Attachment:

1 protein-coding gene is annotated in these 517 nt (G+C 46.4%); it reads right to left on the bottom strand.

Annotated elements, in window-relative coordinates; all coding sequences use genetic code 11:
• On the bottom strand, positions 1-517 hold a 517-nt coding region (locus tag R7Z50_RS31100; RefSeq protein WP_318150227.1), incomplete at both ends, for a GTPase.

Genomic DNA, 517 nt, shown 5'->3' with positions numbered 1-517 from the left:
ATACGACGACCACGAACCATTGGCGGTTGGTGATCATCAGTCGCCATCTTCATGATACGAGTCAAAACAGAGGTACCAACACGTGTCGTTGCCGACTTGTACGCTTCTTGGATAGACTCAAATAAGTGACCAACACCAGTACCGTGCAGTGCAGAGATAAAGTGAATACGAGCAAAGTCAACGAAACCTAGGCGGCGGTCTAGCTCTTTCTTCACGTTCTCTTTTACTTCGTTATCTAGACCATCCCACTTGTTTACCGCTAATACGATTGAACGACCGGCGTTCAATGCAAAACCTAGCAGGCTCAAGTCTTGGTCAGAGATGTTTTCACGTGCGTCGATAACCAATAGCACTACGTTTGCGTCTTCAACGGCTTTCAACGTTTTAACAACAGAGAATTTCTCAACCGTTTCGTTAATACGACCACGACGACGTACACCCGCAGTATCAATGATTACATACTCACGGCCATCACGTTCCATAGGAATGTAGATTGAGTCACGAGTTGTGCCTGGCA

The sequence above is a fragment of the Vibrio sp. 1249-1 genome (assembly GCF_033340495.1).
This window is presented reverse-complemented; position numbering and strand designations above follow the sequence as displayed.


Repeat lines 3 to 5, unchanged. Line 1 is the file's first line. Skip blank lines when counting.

• On the bottom strand, positions 1-517 hold a 517-nt coding region (locus tag R7Z50_RS31100; RefSeq protein WP_318150227.1), incomplete at both ends, for a GTPase.

Genomic DNA, 517 nt, shown 5'->3' with positions numbered 1-517 from the left:
ATACGACGACCACGAACCATTGGCGGTTGGTGATCATCAGTCGCCATCTTCATGATACGAGTCAAAACAGAGGTACCAACACGTGTCGTTGCCGACTTGTACGCTTCTTGGATAGACTCAAATAAGTGACCAACACCAGTACCGTGCAGTGCAGAGATAAAGTGAATACGAGCAAAGTCAACGAAACCTAGGCGGCGGTCTAGCTCTTTCTTCACGTTCTCTTTTACTTCGTTATCTAGACCATCCCACTTGTTTACCGCTAATACGATTGAACGACCGGCGTTCAATGCAAAACCTAGCAGGCTCAAGTCTTGGTCAGAGATGTTTTCACGTGCGTCGATAACCAATAGCACTACGTTTGCGTCTTCAACGGCTTTCAACGTTTTAACAACAGAGAATTTCTCAACCGTTTCGTTAATACGACCACGACGACGTACACCCGCAGTATCAATGATTACATACTCACGGCCATCACGTTCCATAGGAATGTAGATTGAGTCACGAGTTGTGCCTGGCA